14 Ways to Prepare for a Competitive Tennis Match [Especially as an Amateur]

How to prepare for a tennis match?

Looking to get better of your opponent in a match of tennis? The best way to do that is to be well-prepared for it and in the piece we look at the various ways you can get into the scheme of things while playing tennis.

Tennis is a demanding sport. While one needs to be tactically sound to win matches, it’s also important to be in top physical and mental shape.

The sport demands a lot of energy as players need to do a lot of running and use power. At the same time, players need to stay focused throughout the match.

One point can turn the outcome of a match and therefore, one cannot afford a lapse in concentration. To do well in the sport, one needs to prepare well for every match.

Ways to Prepare for a Tennis Match

There are multiple ways to prepare for a tennis match in the early days of your tennis playing career. Below, we have listed 12 such ways or methods you can use to improve your game to the best of your abilities.

Work on the Tactics

Working on the tactics with your tennis coach a day before the match is important. One of the keys to preparing well for a tennis match is to understand your opponent’s strengths and weaknesses and prepare accordingly.

Knowing the weather conditions is important as well.

Analyze the conditions and also read the weather predictions a day before and be ready with a Plan B in case there are chances of the match being affected by adverse weather conditions, like rain or wind or scorching heat, which may not suit your style of play.

Sleep Well, Avoid Distractions

To keep the body in the right shape for the match, one needs a proper night’s sleep. Tennis players do need a well-rested body to last stamina-sapping matches.

Many coaches strictly advice budding players to follow a disciplined routine, which means no phones, no movies and no PSPs after a point of time in the day, which allows them to go to bed on time and get a good night’s sleep.

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Stay Hydrated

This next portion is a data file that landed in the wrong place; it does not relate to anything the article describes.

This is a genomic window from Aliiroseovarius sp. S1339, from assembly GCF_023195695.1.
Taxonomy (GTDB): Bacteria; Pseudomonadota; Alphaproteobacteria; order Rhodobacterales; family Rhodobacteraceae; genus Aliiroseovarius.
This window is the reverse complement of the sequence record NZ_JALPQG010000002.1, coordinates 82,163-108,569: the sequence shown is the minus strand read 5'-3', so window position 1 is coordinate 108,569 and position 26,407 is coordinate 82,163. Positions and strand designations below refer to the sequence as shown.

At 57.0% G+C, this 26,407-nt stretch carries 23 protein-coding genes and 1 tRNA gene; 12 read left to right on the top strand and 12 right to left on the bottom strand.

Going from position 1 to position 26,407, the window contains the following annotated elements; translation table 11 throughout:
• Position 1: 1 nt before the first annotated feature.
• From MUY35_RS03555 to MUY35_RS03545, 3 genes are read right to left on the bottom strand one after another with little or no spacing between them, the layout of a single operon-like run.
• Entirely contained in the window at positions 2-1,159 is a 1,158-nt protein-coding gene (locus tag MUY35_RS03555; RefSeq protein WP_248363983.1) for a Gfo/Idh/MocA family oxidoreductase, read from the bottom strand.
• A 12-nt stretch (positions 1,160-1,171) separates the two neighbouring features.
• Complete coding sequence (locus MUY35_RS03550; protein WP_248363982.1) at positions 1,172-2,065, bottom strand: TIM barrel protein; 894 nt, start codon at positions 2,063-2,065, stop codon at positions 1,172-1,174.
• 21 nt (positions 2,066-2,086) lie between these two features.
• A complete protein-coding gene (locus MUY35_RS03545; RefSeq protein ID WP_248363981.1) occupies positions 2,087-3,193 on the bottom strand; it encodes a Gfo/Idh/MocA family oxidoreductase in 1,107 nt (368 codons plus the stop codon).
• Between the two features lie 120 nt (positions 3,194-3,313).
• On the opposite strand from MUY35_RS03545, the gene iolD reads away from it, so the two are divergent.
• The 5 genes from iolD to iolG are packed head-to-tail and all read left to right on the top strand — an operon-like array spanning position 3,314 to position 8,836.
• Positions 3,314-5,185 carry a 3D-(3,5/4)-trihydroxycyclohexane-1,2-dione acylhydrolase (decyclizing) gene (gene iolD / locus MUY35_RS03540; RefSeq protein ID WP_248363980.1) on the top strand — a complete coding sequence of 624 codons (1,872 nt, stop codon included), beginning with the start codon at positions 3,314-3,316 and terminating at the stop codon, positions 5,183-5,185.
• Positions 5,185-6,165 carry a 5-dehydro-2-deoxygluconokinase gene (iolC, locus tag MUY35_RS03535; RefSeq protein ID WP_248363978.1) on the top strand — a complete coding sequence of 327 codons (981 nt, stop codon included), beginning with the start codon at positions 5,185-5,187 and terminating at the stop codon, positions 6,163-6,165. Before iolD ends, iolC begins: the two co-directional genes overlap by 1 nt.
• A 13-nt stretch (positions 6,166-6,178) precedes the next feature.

Water is the fuel that drives our body and therefore staying hydrated is the key to playing well. Less water in the body can lead to dehydration, which can result in fatigue, muscle ache, cramps and loss of energy.

We can easily get dehydrated while sleeping, so it’s important for a tennis player to have ample amount of water at night and then drink an adequate amount after waking up in the morning.

Players should drink at least one or two glasses of water every two hours to stay hydrated. It is also advised to add electrolytes to water after strenuous activities to replenish the loss of minerals from the body.

Therefore, it’s important to consult your health experts to know the right fluids to take before, during and after a match.

Eat Nutritious Food

Just like fluids, eating well before a match is extremely important, but tennis players need to be cautious of what they eat.

Overeating can hamper your performance and so can having a lot of sugar in your diet. Focus on taking cereals, juices and fruits for breakfast. They are healthy and nutritious and keep you light.

Do carry energy bars with you for the match, just in case the matches that precede yours take time to finish and delay the start of your match, making you hungry.

Be Punctual

Always leave for the match with time in hand. If you get late, things would start getting chaotic and that would show on your game. One needs a relaxed mind before the start of the match and being on time can ensure that peace of mind.

Prepare the Tennis Bag in Advance

One thing that can delay you for the match is preparing the bag in a hurry at the eleventh hour. One of the best practices is to prepare your bag a day in advance.

Make a checklist of things and ensure that everything is in place. Check the strings of your racquets, your fluids, towels, wristbands, caps, extra pair of clothes, shoes, socks, energy bars and any such thing without which you can be easily put off.

A missing piece from a tennis player’s bag can be upsetting and can affect the player’s game. So, it’s paramount to prepare the bag in advance and ensure that everything is in place.

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Remove the Clutter from the Brain

On the day of the match, one must be completely focused on the game.